A pilot program launched this week by the city will add some color to a handful of the ubiquitous utility boxes that dot the city from stem to stern. The PaintBox project is starting with 13 boxes citywide, including ones in Mattapan Square, Neponset Avenue, Uphams Corner and Codman Square.
On Tuesday, freelance artist Thomas Burns was nearly finished with his box at the corner of Fairway Street and Blue Hill Avenue in Mattapan Square. The 35 year-old Dorchester resident took inspriration from his neighborhood's signature housing stock - the three decker - for his design.
"I have a series that's reflective of the three deckers that you see on the sidestreets of Dorchester and Mattapan," said Burns, whose works have recently been exhibited at galleries in downtown Boston. Bringing his talent right to the streets, Burns says, was exciting for him and the many pedestrians who stopped to get a closer look.
"It's been fun," said Burns. "It's better for local artists, residents and neighbors to get in the mix."
Seven year-old Joseph Davis got in the mix - quite literally - of artist John Crowley's box design in front of Neponsets Garvey Park. Crowley based his design of multi-colored palm-prints on a cut-out of Davis's own hand. The South Boston artist says his box - inspired by the youngsters who use the park just over the fence on a daily basis - should be done sometime next week.
Karin Goodfellow, who is supervising the project for the Boston Arts Commission, says that part of the idea of the program is "to get artists out into the neighborhoods." Artists get a small stipend for each box, mostly to cover supplies. For now, funds for the payments are coming out of the city's Boston Shines program and from donors like Mt. Washington Bank.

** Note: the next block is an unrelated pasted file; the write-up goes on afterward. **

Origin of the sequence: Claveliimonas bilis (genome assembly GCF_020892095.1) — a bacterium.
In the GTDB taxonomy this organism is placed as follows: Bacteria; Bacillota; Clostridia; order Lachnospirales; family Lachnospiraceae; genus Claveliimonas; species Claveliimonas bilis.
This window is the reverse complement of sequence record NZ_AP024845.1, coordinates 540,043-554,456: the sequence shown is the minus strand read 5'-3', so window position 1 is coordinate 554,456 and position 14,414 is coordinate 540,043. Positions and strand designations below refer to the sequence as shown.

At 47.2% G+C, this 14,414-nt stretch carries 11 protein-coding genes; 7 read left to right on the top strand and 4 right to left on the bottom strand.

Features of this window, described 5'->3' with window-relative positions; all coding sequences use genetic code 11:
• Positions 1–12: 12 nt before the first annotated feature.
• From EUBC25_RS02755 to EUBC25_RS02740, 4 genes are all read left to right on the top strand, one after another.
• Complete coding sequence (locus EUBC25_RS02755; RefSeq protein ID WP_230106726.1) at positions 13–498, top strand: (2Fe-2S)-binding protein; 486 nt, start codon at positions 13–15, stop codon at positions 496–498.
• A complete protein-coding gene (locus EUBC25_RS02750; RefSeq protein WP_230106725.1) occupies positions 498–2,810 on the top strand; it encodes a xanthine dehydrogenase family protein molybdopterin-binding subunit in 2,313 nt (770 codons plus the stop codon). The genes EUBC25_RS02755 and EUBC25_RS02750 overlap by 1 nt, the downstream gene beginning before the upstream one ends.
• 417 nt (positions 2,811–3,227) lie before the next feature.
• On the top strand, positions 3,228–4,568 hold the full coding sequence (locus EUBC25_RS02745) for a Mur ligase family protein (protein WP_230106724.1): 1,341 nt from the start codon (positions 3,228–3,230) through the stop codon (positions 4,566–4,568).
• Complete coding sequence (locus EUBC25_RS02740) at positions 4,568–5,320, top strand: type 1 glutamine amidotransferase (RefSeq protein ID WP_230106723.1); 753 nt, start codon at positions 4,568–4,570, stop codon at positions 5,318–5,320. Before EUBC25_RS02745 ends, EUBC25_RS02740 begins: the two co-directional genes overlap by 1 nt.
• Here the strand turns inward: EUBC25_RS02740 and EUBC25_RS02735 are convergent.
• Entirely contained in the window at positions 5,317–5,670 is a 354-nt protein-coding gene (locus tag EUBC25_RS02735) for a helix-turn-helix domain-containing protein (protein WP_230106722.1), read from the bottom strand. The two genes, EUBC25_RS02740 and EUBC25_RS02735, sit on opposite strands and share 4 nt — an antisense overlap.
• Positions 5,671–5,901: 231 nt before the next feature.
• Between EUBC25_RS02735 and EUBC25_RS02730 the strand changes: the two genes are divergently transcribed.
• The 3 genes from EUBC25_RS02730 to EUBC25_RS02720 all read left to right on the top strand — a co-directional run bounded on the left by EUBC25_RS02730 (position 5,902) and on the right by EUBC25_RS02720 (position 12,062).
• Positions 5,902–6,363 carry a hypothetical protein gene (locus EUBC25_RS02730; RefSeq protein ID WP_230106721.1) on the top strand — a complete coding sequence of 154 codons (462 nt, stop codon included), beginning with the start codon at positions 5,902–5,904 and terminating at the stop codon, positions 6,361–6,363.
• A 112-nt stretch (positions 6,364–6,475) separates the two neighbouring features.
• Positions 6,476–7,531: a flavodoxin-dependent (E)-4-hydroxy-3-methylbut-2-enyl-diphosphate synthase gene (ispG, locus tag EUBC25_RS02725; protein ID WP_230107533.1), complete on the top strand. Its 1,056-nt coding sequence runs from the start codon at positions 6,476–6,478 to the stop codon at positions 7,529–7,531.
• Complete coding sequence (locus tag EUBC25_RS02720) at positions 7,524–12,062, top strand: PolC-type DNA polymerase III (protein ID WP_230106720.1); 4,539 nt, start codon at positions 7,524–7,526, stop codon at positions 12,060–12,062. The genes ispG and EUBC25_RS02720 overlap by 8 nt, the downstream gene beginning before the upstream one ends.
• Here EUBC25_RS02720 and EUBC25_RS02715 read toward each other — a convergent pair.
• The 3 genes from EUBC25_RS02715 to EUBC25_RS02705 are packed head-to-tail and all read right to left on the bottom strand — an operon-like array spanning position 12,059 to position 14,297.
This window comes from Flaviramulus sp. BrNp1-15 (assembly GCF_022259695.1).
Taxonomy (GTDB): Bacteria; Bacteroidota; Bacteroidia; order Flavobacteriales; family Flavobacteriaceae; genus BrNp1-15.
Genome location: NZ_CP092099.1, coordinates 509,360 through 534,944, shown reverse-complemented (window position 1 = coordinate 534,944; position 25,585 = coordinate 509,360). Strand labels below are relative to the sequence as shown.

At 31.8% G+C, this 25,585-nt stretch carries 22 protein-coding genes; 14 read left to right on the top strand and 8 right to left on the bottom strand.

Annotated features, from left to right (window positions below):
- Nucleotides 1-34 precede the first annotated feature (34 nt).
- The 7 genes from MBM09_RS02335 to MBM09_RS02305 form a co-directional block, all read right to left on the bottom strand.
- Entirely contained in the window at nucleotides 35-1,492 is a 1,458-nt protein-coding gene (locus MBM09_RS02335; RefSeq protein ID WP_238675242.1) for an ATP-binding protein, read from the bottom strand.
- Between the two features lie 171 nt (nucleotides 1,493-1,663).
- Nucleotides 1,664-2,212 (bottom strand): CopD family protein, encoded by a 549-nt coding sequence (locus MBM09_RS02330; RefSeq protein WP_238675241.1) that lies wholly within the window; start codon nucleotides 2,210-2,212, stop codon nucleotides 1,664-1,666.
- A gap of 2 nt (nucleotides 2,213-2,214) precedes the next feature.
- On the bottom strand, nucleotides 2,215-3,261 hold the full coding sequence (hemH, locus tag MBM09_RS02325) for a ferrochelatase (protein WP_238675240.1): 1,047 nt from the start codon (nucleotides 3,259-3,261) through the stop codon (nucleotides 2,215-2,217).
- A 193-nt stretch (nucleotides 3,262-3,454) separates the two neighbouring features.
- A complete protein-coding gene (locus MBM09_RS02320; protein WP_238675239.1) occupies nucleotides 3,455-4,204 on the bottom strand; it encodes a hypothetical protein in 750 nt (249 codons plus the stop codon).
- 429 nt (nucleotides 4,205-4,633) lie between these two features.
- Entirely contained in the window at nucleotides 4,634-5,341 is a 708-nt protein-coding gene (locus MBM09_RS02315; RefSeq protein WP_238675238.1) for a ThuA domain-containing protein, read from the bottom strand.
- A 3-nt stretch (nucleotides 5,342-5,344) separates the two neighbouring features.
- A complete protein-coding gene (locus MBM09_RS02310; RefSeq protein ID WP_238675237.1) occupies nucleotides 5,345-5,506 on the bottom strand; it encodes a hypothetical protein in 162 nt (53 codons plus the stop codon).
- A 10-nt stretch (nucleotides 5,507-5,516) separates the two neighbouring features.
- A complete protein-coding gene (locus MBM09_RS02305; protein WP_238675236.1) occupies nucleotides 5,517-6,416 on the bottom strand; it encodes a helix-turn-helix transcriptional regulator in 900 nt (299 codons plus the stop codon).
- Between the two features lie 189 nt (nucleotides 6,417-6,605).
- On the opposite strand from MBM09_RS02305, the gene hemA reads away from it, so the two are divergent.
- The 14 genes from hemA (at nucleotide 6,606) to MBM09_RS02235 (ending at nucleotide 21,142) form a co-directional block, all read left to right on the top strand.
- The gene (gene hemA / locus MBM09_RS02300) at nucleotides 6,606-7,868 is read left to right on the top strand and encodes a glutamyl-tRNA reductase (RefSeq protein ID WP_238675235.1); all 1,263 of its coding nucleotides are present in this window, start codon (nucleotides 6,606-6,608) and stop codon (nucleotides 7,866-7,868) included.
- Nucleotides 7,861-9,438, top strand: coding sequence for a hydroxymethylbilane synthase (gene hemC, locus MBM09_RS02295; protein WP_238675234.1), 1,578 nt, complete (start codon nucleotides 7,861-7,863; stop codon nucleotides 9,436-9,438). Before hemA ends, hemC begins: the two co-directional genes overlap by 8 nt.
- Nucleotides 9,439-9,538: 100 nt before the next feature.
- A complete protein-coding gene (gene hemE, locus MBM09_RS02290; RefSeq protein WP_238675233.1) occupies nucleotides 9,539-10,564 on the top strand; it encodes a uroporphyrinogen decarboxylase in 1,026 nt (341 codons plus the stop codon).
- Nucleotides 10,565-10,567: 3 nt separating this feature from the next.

"We give the artists free reign to come up with designs," Goodfellow said. "They submit the design and we go over them together. People aren't turning in any that are problematic."
"We're really hoping for some positive neighborhood feedback," said Goodfellow. "Hopefully we can get more people involved. This is starting small for now, but we'll see how people like it."
Lauren Smyth, who works as one of Mayor Menino's liaisons to Dorchester, thinks that the program will take off because it will likely help deter vandals from using the silver boxes for unauthorized designs of their own. Smyth says she is constantly fielding complaints about graffiti and illicit ads and bumper stickers on the boxes.
Goodfellow holds out hope that the city-sanctioned artwork will be left intact, like so many murals across the neighborhoods which are typically respected by graffiti artists.
"If they get tagged, they get tagged," says Goodfellow. "We're hoping they won't."